The online invitation to the SMVM's picnic this year encouraged guests to "show, shoot, shout then sip some tea with us." Lackomar says the reference was designed to appeal "to people who might be put off by the pure militia aspect."
The picnic culminated with a shooting competition. Among the promised targets: Copies of the U.S. tax form known as the 1040.
The Tea Party movement has sought to distance itself from the militia phenomenon, but the Oath Keeper movement seems closer to it in many ways while also sharing some common ground with the Tea Party.
August 21, 2009 06:00 AM
Idaho GOP Leader, Tea Party Organizer Arrested For Assault With A Deadly Weapon (a gun)
By Logan Murphy Friday Aug 21, 2009 7:00am
The Republican Party has a huge problem on their hands. They are quickly being taken over by the most extreme, paranoid, fringe elements in our society and this case is just another glaring example of the path they are on:
BOISE, Idaho — An Idaho Republican Party leader who helped oust the state GOP chairman in 2008 faces charges of aggravated assault with a deadly weapon after an altercation escalated while he photographed a home with a delinquent mortgage.
Challis McAffee, 33, the GOP chairman from the Boise suburb of Garden City and one of 231 voting members of the Idaho Republican Central Committee, was in Ada County jail after being accused of pointing a gun at the homeowner.
McAffee, a backer of libertarian-leaning former GOP presidential candidate Ron Paul and an activist in this year's anti-big-government "Tea Party" protests, helped organize Paul backers who aligned at last June's Idaho State Republican Convention in Sandpoint with other foes of then-state GOP Chairman Kirk Sullivan. Sullivan was voted from office in favor of Norm Semanko.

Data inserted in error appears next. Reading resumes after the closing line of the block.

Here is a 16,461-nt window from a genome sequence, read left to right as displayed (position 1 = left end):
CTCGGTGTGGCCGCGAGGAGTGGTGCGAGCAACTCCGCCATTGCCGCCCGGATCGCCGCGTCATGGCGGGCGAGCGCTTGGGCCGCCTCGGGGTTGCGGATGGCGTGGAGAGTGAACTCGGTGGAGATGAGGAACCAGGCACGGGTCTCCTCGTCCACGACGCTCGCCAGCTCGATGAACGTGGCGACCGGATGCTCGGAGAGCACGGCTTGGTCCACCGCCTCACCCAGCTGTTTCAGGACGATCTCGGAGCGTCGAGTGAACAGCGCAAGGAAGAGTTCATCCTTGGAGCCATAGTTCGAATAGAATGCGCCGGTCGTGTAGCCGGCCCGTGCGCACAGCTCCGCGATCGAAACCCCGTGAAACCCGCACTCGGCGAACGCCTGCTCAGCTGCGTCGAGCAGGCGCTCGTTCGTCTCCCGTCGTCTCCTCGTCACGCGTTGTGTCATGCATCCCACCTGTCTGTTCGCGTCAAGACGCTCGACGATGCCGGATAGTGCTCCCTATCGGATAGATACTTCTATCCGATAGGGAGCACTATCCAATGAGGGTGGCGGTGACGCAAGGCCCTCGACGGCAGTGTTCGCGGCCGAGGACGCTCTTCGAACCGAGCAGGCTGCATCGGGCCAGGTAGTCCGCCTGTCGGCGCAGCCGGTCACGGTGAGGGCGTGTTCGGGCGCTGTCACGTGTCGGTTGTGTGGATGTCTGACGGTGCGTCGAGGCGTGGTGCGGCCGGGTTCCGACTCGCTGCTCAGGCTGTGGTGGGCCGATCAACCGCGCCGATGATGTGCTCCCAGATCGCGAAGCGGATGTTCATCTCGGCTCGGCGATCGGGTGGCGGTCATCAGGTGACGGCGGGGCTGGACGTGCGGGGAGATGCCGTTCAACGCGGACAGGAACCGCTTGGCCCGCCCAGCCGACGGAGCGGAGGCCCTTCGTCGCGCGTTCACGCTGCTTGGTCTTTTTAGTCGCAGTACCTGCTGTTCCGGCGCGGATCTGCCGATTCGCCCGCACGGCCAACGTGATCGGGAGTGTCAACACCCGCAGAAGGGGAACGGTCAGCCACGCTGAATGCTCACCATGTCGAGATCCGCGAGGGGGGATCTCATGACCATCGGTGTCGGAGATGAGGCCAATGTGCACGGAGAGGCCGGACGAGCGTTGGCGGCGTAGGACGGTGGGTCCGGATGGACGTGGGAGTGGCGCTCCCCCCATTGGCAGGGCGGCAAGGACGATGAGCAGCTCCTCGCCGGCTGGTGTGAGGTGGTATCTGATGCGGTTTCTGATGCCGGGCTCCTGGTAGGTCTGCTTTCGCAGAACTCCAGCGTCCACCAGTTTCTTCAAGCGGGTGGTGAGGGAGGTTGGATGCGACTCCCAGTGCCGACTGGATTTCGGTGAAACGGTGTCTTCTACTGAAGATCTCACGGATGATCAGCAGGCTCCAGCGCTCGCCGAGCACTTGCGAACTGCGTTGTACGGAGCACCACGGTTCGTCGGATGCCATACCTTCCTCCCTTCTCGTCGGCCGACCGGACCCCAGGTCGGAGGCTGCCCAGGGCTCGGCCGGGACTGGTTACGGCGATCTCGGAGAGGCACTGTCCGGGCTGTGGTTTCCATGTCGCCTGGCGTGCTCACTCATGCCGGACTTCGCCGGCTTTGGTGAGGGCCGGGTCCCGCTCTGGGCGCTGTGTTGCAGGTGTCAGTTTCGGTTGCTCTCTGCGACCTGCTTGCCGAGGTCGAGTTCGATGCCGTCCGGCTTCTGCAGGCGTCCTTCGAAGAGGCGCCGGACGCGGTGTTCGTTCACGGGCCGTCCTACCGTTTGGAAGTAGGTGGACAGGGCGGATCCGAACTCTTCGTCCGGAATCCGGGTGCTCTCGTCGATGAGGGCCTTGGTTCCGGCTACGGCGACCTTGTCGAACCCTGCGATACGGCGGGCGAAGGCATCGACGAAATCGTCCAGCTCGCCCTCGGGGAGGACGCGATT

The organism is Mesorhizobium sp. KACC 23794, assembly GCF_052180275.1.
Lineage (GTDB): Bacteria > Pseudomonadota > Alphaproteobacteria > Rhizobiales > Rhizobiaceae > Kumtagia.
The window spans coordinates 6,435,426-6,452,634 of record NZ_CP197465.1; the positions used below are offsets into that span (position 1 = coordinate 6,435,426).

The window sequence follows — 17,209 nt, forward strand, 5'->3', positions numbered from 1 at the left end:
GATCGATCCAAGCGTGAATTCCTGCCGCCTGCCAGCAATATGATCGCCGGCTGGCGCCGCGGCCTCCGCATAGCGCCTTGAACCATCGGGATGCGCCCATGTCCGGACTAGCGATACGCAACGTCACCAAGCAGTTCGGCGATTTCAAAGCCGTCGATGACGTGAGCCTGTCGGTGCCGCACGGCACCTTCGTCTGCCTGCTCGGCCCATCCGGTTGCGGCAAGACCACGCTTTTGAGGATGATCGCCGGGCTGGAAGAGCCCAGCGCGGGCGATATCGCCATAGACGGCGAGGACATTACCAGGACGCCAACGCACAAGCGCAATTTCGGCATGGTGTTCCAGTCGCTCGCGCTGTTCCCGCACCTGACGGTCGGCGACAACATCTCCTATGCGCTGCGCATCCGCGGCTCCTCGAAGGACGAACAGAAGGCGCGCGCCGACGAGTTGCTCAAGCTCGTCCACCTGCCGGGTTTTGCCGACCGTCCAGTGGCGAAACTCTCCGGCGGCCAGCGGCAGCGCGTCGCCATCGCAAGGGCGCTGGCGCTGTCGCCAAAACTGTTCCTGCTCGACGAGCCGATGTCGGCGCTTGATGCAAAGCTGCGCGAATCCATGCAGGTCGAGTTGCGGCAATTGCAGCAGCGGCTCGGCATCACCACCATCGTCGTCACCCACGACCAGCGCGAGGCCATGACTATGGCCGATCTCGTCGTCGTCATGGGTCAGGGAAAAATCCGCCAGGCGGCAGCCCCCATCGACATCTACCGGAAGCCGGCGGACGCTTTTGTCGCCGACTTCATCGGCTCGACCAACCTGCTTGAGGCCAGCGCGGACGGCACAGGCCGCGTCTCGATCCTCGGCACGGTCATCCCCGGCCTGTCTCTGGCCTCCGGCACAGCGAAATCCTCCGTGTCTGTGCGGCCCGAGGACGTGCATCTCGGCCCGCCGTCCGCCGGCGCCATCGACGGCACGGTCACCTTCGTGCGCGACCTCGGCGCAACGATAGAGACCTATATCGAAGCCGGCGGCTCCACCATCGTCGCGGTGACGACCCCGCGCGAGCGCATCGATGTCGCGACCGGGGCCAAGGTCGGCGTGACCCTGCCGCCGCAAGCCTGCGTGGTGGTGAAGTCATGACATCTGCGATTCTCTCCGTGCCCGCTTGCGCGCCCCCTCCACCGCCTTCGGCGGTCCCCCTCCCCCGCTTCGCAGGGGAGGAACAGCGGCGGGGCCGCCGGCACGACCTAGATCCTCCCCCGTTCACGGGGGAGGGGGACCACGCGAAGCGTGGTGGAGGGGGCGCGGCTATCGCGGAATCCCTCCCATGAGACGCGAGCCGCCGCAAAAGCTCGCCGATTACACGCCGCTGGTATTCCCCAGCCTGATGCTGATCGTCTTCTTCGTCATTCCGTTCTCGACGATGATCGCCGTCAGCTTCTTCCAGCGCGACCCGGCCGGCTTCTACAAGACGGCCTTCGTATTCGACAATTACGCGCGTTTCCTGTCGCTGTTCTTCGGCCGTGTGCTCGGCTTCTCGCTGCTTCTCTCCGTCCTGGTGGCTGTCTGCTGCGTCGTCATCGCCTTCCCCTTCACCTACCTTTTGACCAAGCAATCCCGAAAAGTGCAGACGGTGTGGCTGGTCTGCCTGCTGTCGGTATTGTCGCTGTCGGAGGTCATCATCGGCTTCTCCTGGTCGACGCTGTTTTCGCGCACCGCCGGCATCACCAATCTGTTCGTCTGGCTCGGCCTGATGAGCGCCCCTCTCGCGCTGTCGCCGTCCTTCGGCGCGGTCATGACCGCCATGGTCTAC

According to police in the Boise suburb of Meridian, resident Robert Lutes called officers just before 5:30 p.m. Tuesday to report McAffee had pointed a .357 Magnum handgun at him during a verbal confrontation. McAffee acknowledged he pointed the gun at Lutes, according to the police account.
"I'm unarmed, I'm an old man," Lutes, 51, told The Associated Press on Thursday. "I'm trying to find out why he's taking pictures of my house. I said, 'Knock on my door, let me know what you want.' Then, I think he's reaching for his business card and he pulls out a concealed weapon and I think he's going to blow my head off." Read on...
Challis McAffee Assistant Organizer
Location: Boise, ID
Idaho GOP Leader, Tea Party Organizer, Charged With Assault
By David WeigelThe goings-on of red state Republican officials aren’t usually national news, but this story from Boise is a fitting postscript to a week that started with Second Amendment activists bringing guns to a presidential speech and muttering about “forcefully resisting” the government.
Friday, August 21, 2009 at 3:34 pm
Challis McAffee, a Ron Paul-supporting Republican Party leader from a suburb of Idaho’s capital city, was arrested and charged with aggravated assault with a deadly weapon for pointing a gun at a homeowner. Why was he confronting the homeowner? Well, he was hired “to document the condition of homes where mortgages are past due or in foreclosure.”
March 16, 2011 08:00 AM